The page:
Very important, of course, is the complex about Hitler’s sources. The roots of his historical and ideological ideas, and the ideological key terms. For an example, it is necessary to understand the influence of the Baltic Germans, which had on Hitler. Well known is Alfred Rosenberg (1893-1946), Max Erwin von Scheubner-Richter (1884-1923) and several others. And to understand Hitler’s perception of Russia and Bolshevism we have to understand which influence those people had on him. And Michael Kellogg was writing about that very intensively. So it’s helped to understand what is Hitler thinking about Bolshevism and Russia and so on, to know where the ideas came from.
You can also find some key terms. And you have to bear in mind some key terms came very lately to Hitler, like Lebensraum, living space. He learned very late in 1924, it was very popular in the right-wing scenery. But Hitler mentioned it the first time in 1924 to a very late time. And another key term, you usually know and use in another kind, or another intention than Hitler used it. It was the key term Rassenschande. When you hear Rassenschande, racial defilement, we’re thinking about the Nuremberg laws and the fatal consequences for the Jews in Germany. When Hitler used that term, it was a term coming out from the discourse about colonies. He was referring to the intercourse between white women and black men. It was other kind of Rassenschande in these days connected with the First World War and the occupation soldier in the Rhineland. France sent a lot of black soldiers to the Rhineland. And that was a term used, propagandistic term, against this kind of occupation in Germany. So when we read in Mein Kampf about Rassenschande, we think about the Nuremberg laws. When contemporaries read in Mein Kampf about Rassenschande, they were thinking about white women and black men in the First World War in the Rhineland occupation. So the people were thinking a different way than we do today.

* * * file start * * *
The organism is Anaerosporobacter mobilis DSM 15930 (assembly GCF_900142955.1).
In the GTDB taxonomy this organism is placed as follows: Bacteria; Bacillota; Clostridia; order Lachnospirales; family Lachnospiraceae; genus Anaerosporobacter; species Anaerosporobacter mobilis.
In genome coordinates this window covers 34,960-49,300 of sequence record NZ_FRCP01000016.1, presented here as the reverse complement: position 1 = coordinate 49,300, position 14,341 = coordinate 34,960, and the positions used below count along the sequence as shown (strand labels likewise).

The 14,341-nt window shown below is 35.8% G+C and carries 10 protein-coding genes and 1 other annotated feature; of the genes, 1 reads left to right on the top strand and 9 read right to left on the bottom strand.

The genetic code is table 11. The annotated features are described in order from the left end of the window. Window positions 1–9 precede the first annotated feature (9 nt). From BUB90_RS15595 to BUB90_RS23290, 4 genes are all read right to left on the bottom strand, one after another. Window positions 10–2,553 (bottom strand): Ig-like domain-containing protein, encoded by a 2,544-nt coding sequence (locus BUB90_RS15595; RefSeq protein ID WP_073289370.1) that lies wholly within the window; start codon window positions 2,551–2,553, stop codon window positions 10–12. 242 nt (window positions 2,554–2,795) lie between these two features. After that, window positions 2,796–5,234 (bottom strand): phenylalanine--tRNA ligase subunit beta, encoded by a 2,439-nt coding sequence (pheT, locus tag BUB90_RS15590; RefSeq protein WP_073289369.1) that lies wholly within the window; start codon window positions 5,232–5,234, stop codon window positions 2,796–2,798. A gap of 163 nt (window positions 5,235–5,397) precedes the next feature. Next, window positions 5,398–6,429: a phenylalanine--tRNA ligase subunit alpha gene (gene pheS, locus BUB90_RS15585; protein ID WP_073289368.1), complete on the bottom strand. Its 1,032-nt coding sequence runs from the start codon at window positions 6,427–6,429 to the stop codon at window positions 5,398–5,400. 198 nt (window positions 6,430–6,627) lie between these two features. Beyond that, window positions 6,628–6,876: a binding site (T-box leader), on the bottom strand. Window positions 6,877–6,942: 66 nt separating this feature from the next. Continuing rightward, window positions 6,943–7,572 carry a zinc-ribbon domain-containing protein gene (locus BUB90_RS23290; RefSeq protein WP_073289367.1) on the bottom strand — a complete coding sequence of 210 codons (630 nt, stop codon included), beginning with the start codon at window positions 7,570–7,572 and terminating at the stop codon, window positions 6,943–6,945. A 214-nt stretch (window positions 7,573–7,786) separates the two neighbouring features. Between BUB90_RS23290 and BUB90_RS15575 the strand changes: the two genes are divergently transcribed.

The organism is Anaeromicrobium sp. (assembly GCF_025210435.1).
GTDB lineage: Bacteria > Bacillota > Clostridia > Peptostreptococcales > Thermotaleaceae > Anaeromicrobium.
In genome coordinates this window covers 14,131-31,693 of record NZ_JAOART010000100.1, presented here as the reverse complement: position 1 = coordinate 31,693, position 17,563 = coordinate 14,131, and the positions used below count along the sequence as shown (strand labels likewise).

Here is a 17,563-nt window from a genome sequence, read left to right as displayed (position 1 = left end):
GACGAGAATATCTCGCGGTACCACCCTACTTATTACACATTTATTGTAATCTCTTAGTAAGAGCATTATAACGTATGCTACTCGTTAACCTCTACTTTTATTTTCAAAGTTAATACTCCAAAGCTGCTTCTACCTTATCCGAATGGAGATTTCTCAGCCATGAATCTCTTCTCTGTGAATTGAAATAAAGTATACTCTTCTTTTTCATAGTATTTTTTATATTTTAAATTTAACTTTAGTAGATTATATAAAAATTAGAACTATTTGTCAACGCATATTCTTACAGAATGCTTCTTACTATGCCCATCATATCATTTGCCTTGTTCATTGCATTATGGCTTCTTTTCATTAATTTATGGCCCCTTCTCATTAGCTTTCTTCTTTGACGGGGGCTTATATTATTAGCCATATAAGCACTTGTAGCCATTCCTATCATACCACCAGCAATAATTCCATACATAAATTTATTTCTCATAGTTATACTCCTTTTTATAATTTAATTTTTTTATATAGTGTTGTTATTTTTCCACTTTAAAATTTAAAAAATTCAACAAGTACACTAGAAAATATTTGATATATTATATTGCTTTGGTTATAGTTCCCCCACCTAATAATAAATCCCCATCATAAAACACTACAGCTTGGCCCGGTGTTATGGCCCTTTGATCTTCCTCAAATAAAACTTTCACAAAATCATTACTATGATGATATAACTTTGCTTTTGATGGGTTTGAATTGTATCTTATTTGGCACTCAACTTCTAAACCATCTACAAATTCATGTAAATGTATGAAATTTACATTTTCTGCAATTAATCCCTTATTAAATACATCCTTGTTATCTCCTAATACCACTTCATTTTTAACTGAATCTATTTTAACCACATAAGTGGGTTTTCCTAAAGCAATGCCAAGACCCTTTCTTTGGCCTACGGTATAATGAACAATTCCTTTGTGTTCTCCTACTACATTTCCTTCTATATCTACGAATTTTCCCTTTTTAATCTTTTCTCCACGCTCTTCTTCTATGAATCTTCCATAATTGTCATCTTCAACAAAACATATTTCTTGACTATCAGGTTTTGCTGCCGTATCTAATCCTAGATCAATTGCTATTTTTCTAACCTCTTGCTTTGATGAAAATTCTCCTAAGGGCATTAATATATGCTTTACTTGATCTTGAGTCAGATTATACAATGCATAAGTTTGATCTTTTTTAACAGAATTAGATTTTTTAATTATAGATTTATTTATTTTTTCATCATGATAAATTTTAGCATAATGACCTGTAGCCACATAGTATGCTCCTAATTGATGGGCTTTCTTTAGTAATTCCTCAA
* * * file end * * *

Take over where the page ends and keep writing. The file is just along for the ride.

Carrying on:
And when you have a look at that, it’s also an example about how Hitler changed sometimes words and sentences in Mein Kampf. You don’t find great changes during the time until 1945. The text wasn’t changed very heavily. But sometimes you find stylistic changes. And that’s an example for small stylistic changes during the publication process here.